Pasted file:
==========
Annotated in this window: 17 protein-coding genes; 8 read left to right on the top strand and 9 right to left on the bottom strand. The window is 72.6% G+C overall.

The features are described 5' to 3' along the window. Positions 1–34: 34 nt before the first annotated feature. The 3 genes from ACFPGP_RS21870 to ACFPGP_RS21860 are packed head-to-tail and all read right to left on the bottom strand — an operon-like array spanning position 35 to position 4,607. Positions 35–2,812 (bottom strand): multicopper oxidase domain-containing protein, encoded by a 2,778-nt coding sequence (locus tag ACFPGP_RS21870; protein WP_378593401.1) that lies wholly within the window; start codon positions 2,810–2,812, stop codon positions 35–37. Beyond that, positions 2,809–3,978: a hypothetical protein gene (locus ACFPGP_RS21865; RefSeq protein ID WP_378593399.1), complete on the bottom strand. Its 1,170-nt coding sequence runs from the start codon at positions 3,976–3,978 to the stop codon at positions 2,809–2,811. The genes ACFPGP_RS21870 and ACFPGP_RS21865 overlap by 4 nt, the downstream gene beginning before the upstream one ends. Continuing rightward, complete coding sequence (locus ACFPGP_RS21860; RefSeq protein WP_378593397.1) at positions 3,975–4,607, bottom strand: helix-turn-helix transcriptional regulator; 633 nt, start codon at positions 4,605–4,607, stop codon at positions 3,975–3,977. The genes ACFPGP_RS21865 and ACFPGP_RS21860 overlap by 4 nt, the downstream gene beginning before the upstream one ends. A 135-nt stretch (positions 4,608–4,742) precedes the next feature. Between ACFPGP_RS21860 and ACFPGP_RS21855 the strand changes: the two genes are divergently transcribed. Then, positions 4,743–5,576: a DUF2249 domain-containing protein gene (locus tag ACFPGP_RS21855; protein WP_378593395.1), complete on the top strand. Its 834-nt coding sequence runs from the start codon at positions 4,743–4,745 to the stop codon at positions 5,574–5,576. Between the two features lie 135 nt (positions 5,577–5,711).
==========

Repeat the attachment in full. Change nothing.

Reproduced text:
Annotated in this window: 17 protein-coding genes; 8 read left to right on the top strand and 9 right to left on the bottom strand. The window is 72.6% G+C overall.

The features are described 5' to 3' along the window. Positions 1–34: 34 nt before the first annotated feature. The 3 genes from ACFPGP_RS21870 to ACFPGP_RS21860 are packed head-to-tail and all read right to left on the bottom strand — an operon-like array spanning position 35 to position 4,607. Positions 35–2,812 (bottom strand): multicopper oxidase domain-containing protein, encoded by a 2,778-nt coding sequence (locus tag ACFPGP_RS21870; protein WP_378593401.1) that lies wholly within the window; start codon positions 2,810–2,812, stop codon positions 35–37. Beyond that, positions 2,809–3,978: a hypothetical protein gene (locus ACFPGP_RS21865; RefSeq protein ID WP_378593399.1), complete on the bottom strand. Its 1,170-nt coding sequence runs from the start codon at positions 3,976–3,978 to the stop codon at positions 2,809–2,811. The genes ACFPGP_RS21870 and ACFPGP_RS21865 overlap by 4 nt, the downstream gene beginning before the upstream one ends. Continuing rightward, complete coding sequence (locus ACFPGP_RS21860; RefSeq protein WP_378593397.1) at positions 3,975–4,607, bottom strand: helix-turn-helix transcriptional regulator; 633 nt, start codon at positions 4,605–4,607, stop codon at positions 3,975–3,977. The genes ACFPGP_RS21865 and ACFPGP_RS21860 overlap by 4 nt, the downstream gene beginning before the upstream one ends. A 135-nt stretch (positions 4,608–4,742) precedes the next feature. Between ACFPGP_RS21860 and ACFPGP_RS21855 the strand changes: the two genes are divergently transcribed. Then, positions 4,743–5,576: a DUF2249 domain-containing protein gene (locus tag ACFPGP_RS21855; protein WP_378593395.1), complete on the top strand. Its 834-nt coding sequence runs from the start codon at positions 4,743–4,745 to the stop codon at positions 5,574–5,576. Between the two features lie 135 nt (positions 5,577–5,711).